Importantly, digitisation and the convergence with renewable electricity will be catalysts for a net-zero future, not the reason for its downfall. Without data centres, we wouldn’t have the capacity or ability to process sustainability data at scale, and power innovative improvements.

To create a green, sustainable future for the data centre sector we must improve how they are designed, built, powered, and operated. This requires the industry’s leadership to focus on sustainable change, harnessing the power of hardware, software, and automation to ingrain sustainability in every aspect of the lifecycle.

Today a great example of this is Start Campus in Portugal which is building Portugal’s largest hyperscale data centre campus, and a new sustainable technological hub for the region. Start Campus creates its own energy, reducing the strain on the grid by generating renewable power via solar and hydro capabilities.

The company is working to repurpose existing energy grid facilities, using water from the ocean to provide an innovative cooling solution - a shining example of sustainable innovation in-action and how data centres can play a positive role in the climate change challenge.

Furthermore, Start Campus is today a Project of National Interest (PIN) working with the local community to address biodiversity issues and support the economy. It will have a positive impact on nearby communities, generating an estimated 8,000 highly skilled jobs by 2028.

An explosion of data: how to sustain an ever-growing IT capacity?

Digitalisation remains an important driver of growth and innovation in Europe. Due to the growth of the internet, the rise of new technologies and the proliferation of connected devices, European economies have become increasingly based on digital technologies and services – and therefore, data.

By 2025, the volume of data created, captured, copied, and consumed worldwide is expected to hit 181 zettabytes, more than quadruple the level recorded in 2019.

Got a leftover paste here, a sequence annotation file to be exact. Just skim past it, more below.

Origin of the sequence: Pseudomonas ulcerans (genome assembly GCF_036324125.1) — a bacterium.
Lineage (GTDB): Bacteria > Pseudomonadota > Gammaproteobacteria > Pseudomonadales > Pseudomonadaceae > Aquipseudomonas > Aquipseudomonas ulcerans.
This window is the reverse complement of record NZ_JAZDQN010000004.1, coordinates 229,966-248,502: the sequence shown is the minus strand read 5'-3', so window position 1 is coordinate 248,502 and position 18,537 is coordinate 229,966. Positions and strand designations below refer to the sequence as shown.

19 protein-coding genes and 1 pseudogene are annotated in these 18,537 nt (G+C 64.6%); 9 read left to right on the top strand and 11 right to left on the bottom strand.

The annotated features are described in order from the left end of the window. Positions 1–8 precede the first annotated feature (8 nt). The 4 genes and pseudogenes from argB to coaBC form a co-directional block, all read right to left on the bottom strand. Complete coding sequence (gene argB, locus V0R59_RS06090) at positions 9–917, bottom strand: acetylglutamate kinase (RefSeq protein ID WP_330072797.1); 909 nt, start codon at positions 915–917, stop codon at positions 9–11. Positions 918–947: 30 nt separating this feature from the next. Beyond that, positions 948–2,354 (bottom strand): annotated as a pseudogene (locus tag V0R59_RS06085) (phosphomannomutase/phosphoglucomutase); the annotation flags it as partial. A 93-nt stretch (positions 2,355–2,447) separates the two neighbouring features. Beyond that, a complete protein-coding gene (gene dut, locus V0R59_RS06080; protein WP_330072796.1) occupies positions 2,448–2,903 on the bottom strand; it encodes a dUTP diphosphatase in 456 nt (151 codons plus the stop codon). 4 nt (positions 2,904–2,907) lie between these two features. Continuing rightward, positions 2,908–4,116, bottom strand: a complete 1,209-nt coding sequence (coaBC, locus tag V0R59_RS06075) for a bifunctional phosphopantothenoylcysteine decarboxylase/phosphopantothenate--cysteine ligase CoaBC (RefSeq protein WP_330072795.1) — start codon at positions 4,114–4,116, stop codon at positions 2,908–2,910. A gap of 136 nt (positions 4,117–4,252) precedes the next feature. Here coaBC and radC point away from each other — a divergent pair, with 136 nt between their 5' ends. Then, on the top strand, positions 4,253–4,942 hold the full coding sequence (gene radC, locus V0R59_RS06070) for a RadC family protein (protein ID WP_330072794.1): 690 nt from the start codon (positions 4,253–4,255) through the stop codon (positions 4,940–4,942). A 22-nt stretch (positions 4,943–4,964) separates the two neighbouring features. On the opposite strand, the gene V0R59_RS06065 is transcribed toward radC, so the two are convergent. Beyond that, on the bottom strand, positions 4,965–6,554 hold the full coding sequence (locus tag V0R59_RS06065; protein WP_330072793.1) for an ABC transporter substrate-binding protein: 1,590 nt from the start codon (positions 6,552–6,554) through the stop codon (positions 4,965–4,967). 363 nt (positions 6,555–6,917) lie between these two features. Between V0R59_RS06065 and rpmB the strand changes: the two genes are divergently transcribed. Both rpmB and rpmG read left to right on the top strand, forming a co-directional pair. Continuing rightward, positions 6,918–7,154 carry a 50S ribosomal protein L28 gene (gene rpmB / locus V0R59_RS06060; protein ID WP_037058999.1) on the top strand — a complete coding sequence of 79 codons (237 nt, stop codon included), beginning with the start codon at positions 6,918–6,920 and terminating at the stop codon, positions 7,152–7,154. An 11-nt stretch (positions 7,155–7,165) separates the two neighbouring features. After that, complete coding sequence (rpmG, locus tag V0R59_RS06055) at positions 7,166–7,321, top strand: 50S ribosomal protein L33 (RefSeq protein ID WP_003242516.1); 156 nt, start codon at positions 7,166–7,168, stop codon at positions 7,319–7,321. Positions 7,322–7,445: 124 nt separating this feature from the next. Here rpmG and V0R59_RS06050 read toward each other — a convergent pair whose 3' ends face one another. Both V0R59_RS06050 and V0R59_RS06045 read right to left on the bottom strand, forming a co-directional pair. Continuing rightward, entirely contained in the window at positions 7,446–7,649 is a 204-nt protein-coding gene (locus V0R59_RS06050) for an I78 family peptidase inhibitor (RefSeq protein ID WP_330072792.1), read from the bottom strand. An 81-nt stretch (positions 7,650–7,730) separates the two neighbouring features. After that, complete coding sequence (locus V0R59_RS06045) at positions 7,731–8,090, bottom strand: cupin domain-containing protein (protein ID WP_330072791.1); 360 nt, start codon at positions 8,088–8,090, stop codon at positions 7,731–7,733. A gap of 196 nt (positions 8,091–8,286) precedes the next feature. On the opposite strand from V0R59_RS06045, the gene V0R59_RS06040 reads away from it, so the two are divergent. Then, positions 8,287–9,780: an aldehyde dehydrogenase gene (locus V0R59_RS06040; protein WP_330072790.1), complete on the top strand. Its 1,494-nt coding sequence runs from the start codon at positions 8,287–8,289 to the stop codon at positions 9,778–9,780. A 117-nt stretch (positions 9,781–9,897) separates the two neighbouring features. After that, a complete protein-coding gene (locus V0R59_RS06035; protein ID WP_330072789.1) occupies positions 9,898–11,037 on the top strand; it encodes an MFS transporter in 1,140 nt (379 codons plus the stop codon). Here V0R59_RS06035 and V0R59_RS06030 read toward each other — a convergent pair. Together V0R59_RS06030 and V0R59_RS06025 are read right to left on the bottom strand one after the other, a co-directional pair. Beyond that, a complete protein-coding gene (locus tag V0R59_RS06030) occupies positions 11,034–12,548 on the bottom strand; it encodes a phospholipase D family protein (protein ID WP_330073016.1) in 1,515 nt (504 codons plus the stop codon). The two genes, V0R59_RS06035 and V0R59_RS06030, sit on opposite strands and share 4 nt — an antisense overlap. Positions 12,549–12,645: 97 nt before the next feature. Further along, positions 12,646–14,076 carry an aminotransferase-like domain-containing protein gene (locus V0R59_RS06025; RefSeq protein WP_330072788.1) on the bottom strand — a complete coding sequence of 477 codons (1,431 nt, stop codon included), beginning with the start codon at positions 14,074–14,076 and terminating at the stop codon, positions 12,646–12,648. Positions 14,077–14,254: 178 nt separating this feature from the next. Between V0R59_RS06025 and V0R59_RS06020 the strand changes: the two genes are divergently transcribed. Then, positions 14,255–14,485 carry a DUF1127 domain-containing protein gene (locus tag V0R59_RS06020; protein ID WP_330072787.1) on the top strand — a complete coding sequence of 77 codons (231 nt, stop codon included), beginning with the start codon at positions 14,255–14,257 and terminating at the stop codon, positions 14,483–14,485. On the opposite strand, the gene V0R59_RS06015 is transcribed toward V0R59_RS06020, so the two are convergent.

Investment in the digital economy continues to boost economic growth and innovation, create jobs, and unlocks a competitive advantage for European businesses. As the economy digitalises and data boom continues, it requires increased IT capacity in secure, connected, and manageable infrastructures. Ultimately, data is the automation of our activity and behaviors, so the management of it is critical to enable growth.

The solution to this is more advanced software, where the end-to-end digitisation of data centres can help streamline operations, improve efficiency, and reduce costs. This level of digitisation also helps to curb carbon emissions, allowing data centre decision-makers to monitor energy consumption and water usage more closely and identify areas for improvement.

Using software solutions to digitise the lifecycle helps to improve speed, accuracy, and sustainability. Through automation and -especially- data analytics, data centre leaders can create sites that have efficiency and sustainability at their core. Data centres will always have a high energy consumption, but only by driving more digitisation will we be able to decarbonise our grid.

Personally, I believe data centres play an integral role in running the planet and will be pivotal in helping us curb the negative effects of climate change. By using the insights gathered from data and digitisation in a more efficient way, we can drive new behaviors for the good of the world. In many respects the role of data centres is far from ruining the planet, instead they can and will act as a catalyst for sustainable change.